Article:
US Senate to pass first significant gun legislation in decades


Washington D.C
US Senate Minority Leader Mitch McConnell is questioned by reporters at the US Capitol in Washington June 21, 2022. (Photo: Reuters)

Yesterday, a bipartisan group of legislators introduced the strict first gun control legislation in decades, setting the path for the US Senate to vote this week in response to two mass shootings that left dozens dead and sent shock waves through a nation plagued by gun violence.

The 80-page bill contains provisions that would assist states in keeping firearms out of the hands of individuals deemed to be a danger to themselves or others and close the so-called "boyfriend loophole" by prohibiting the sale of guns to individuals convicted of abusing unmarried intimate partners.

After teen-committed mass shootings at a New York supermarket and a Texas elementary school, the Act would empower states to send juvenile records to the national background check system for gun purchases.

The Senate was expected to hold its first procedural vote on a motion to move to a measure from the House of Representatives that would serve as the Senate's legislative vehicle yesterday afternoon, according to lawmakers.

"I believe that this week, Congress will enact the most substantial piece of anti-gun violence legislation it has passed in the past three decades. Senator Chris Murphy, the Democratic negotiator in charge, declared this was a breakthrough on the Senate floor, and it is a bipartisan breakthrough.

Senate Majority Leader Chuck Schumer committed to moving forward as soon as possible, with a motion to advance anticipated.

This bipartisan proposal on gun safety is a step forward and will save lives. Schumer said in a statement that this measure is critically required despite not being everything we desire.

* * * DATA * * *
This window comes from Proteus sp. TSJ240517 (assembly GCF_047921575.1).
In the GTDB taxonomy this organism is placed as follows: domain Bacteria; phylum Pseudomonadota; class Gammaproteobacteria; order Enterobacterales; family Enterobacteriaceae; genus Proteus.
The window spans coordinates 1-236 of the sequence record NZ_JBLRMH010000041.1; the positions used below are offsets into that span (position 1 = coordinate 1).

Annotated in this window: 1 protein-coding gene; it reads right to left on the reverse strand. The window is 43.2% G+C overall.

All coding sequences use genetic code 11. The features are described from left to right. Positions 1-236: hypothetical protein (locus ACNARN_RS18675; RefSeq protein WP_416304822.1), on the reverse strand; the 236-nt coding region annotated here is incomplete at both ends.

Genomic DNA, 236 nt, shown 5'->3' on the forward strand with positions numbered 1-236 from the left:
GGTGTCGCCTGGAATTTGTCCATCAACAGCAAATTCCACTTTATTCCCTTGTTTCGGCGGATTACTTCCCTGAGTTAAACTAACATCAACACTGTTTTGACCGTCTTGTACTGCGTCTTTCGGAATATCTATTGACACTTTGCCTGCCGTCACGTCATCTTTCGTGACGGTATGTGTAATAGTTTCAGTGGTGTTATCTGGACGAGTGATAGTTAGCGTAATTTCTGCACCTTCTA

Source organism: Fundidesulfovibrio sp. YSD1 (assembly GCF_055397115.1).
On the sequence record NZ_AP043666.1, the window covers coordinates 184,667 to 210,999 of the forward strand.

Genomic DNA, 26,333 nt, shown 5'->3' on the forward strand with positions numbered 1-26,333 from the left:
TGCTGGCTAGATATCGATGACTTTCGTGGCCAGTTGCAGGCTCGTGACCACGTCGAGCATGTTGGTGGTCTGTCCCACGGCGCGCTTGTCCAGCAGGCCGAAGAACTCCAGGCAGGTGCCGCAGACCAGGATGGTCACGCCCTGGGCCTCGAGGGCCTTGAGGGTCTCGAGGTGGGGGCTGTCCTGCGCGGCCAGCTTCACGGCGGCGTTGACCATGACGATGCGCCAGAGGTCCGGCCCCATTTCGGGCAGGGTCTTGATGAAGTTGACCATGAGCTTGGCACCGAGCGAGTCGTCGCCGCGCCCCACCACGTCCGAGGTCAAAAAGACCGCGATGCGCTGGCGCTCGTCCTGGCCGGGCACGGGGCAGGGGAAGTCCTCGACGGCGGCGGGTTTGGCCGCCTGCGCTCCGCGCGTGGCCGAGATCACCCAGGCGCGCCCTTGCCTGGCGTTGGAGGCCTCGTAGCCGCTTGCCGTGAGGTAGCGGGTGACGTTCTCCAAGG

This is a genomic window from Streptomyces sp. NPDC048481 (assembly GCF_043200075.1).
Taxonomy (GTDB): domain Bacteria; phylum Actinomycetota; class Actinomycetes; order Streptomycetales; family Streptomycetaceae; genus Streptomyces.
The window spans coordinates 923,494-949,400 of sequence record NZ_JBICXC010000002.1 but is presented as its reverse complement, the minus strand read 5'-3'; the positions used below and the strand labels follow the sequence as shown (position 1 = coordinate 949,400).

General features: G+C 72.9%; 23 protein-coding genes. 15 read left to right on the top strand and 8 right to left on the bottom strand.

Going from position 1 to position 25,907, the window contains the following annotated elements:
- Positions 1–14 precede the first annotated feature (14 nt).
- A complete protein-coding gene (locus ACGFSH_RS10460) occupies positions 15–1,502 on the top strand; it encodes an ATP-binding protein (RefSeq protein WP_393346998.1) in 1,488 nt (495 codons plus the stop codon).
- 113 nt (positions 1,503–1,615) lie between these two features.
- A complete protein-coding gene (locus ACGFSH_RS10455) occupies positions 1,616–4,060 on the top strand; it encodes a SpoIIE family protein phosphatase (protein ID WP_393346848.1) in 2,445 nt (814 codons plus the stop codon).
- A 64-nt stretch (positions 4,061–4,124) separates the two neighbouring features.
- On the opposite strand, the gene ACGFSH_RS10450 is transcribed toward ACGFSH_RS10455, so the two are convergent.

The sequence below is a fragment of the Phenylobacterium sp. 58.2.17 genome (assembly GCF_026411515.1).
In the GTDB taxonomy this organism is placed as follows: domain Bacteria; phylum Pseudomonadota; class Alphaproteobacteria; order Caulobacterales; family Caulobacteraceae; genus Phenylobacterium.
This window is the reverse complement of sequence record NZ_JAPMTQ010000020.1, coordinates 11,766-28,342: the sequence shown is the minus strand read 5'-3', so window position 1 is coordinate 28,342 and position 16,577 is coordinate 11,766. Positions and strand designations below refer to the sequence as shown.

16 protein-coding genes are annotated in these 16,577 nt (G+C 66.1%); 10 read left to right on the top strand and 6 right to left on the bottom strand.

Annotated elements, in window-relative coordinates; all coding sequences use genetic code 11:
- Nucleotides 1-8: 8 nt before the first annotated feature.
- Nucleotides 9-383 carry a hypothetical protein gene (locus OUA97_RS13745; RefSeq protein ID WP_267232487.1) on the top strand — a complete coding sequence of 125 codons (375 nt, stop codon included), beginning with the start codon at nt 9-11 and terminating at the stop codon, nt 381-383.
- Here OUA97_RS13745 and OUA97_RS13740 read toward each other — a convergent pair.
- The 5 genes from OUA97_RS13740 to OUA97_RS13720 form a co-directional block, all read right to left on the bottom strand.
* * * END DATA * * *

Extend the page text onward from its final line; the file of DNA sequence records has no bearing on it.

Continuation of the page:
In a statement of support, Schumer's Republican counterpart, Minority Leader Mitch McConnell, referred to the plan as "a sensible package."

To clear a procedural obstacle in the 100-seat Senate, the legislation will need the support of at least 10 Republicans.

The National Rifle Association, the largest gun lobby in the country, stated on Twitter that it opposes the proposal because it may be abused to restrict lawful gun purchases. The politically influential group's stance could influence the number of Republicans who vote in favor of the legislation.

Senator John Cornyn, the chief Republican negotiator in the bipartisan negotiations, was optimistic that the proposal would pass.

"We are aware that there are no ideal laws, and we are imperfect individuals. "But we must try, and I believe this bill is a step in the right direction," Senator Cornyn stated on the Senate floor.

The bill's release yesterday would increase the likelihood of Senate approval before members leave for a two-week Independence Day break. Some advisers predicted MPs could vote on the package over the weekend.

Since a gunman massacred 19 students and two teachers at an elementary school in Uvalde, Texas, less than two weeks after ten people were slain in a racist shooting at a supermarket in Buffalo, New York, the bipartisan group has been working on a plan to reduce gun violence.

'Red flag legislation'

The newly announced legislation falls short of what Democrats, including President Joe Biden, had expected. Nonetheless, it would be the most substantial measure to curb gun violence in years.

Legislators secured consensus on a clause to encourage states to implement "red flag" legislation, which allows the temporary confiscation of firearms from dangerous individuals. It also provides funds for states that employ alternative interventions to achieve the same result.

The bill also addresses the "boyfriend loophole" by permitting police to prevent gun sales by individuals convicted of misdemeanor domestic violence against unmarried partners.

Publish : 2022-06-22 07:39:00

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